If you want decent rates from a widely acclaimed name in finance, you may want to look into an American Express® High Yield Savings Account (HYSA).
American Express® National Bank is limited in its offerings, with only savings accounts and certificate of deposit accounts to choose from. There are also no physical locations to visit, so you have to make all your transactions online.
However, if these factors don't factor into your savings goals, the American Express® High Yield Savings Account can give you savings rates that outperform even some of the biggest banks.
Read on below to explore American Express' many offerings.
|High Yield Savings Accounts|| |
|Certificate of Deposit|| |
American Express National Bank Interest Rate Comparison
American Express Overview
Although American Express (Amex) is best known for credit cards, it also offers savings options. Founded in 1850 in Buffalo, New York, the company has grown exponentially and is now headquartered in New York, New York. The publicly traded company (stock symbol: AXP) has $158.9 billion in total assets and total revenue of $32.1 billion and is the world’s largest card issuer by purchase volume. With over 56,000 employees and partnerships in 130 countries, American Express is a global company.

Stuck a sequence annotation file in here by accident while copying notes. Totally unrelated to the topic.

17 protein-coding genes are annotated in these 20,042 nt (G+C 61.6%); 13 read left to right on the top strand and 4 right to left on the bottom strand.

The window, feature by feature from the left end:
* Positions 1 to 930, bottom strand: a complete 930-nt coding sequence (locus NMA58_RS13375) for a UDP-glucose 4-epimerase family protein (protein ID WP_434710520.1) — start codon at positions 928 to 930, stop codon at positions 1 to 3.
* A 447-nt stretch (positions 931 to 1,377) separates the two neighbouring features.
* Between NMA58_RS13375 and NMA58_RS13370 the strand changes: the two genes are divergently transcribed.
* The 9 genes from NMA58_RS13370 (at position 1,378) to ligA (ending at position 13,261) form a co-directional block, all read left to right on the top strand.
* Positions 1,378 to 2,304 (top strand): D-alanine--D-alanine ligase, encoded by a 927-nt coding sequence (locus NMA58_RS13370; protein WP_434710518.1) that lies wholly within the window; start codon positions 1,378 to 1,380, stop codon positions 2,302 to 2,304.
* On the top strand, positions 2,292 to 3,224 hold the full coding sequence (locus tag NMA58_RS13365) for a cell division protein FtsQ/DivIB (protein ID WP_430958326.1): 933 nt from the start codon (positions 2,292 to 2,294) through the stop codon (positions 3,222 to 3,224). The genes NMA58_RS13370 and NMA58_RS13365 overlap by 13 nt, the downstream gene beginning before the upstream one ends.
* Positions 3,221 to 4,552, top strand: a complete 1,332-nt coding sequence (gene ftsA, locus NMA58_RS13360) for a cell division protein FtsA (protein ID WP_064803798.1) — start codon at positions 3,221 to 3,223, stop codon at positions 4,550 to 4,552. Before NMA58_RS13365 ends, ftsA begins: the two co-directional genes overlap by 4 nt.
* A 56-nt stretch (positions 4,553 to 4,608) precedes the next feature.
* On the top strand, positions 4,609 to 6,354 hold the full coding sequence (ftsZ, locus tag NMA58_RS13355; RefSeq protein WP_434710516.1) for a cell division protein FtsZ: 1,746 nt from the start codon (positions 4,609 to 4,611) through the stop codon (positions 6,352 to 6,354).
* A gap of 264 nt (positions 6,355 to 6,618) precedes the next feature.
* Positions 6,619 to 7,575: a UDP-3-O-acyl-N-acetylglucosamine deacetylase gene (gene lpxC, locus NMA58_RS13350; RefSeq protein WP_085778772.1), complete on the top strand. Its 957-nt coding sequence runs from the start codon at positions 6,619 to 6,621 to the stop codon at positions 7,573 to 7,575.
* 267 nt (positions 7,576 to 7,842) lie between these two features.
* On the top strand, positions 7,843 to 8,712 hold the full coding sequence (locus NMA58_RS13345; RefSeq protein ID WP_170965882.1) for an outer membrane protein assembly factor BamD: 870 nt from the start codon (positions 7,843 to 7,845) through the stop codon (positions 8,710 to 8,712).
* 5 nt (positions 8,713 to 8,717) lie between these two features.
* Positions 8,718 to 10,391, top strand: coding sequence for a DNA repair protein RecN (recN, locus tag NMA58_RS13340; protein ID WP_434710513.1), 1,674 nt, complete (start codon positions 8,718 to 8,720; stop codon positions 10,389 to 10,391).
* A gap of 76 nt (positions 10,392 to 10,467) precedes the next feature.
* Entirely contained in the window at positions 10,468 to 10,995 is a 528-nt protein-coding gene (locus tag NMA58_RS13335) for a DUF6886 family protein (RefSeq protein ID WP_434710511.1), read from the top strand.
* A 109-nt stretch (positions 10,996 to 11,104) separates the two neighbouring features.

The company began offering savings options in late 2008. American Express offers two products: online savings accounts and certificates of deposit. While it’s not the most robust product offering, American Express counters that with its above-average bank savings rates.
American Express® National Bank Summary
American Express provides consumers with two options for savings: high yield savings accounts or CDs. It’s up to you whether you’d like to open one account or both. For those looking for easier access to stashed money, a savings account is a good option. For those who’d like to earn a little more interest on money they don’t need to touch for a while, CDs may be the better choice.
Compare American Express National Bank to Other Competitive Offers
American Express High Yield Savings Account